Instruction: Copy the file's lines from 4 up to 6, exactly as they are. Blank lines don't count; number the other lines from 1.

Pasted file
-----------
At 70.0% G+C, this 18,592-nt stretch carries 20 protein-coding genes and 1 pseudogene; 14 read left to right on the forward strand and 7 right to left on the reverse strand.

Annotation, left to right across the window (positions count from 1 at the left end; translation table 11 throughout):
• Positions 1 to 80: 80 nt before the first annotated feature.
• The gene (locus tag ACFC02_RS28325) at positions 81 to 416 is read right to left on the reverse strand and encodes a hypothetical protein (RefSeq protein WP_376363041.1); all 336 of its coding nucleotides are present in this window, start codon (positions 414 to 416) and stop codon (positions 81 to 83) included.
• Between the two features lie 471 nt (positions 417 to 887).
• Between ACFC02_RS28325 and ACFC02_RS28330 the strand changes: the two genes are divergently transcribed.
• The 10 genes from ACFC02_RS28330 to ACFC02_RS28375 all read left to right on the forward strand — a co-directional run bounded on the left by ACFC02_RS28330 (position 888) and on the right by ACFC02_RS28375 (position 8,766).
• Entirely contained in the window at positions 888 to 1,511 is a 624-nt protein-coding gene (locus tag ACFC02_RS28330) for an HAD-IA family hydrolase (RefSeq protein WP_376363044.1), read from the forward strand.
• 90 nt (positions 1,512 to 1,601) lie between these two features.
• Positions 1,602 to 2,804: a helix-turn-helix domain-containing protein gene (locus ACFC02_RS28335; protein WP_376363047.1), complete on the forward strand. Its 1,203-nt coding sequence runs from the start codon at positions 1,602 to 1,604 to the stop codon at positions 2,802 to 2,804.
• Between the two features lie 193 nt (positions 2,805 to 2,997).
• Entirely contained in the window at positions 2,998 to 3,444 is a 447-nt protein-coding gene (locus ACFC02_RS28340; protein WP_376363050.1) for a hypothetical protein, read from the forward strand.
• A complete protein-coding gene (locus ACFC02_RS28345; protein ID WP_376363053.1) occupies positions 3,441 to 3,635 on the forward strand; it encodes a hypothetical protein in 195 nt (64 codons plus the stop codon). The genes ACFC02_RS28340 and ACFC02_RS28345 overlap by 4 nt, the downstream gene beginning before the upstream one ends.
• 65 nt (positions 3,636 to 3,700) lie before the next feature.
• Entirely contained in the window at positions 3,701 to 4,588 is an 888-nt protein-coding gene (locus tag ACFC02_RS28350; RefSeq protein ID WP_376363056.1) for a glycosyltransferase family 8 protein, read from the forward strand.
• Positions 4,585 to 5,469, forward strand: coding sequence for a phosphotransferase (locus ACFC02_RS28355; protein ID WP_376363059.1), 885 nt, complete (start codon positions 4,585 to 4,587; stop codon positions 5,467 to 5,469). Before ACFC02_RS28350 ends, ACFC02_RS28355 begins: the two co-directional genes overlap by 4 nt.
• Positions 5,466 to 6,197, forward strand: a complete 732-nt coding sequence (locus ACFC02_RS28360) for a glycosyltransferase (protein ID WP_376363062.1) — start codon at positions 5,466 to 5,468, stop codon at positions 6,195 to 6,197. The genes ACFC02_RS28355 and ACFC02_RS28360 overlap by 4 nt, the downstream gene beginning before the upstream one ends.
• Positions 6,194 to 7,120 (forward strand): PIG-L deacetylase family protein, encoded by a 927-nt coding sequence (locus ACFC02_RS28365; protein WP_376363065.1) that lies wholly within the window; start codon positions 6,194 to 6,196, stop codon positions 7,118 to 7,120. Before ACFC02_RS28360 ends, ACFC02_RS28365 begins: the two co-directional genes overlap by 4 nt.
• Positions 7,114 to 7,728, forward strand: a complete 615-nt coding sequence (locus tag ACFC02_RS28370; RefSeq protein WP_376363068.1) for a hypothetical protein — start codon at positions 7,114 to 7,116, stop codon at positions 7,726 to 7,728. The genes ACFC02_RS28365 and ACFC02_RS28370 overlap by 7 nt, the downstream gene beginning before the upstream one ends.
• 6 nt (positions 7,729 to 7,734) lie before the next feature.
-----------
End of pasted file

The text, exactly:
• The gene (locus tag ACFC02_RS28325) at positions 81 to 416 is read right to left on the reverse strand and encodes a hypothetical protein (RefSeq protein WP_376363041.1); all 336 of its coding nucleotides are present in this window, start codon (positions 414 to 416) and stop codon (positions 81 to 83) included.
• Between the two features lie 471 nt (positions 417 to 887).
• Between ACFC02_RS28325 and ACFC02_RS28330 the strand changes: the two genes are divergently transcribed.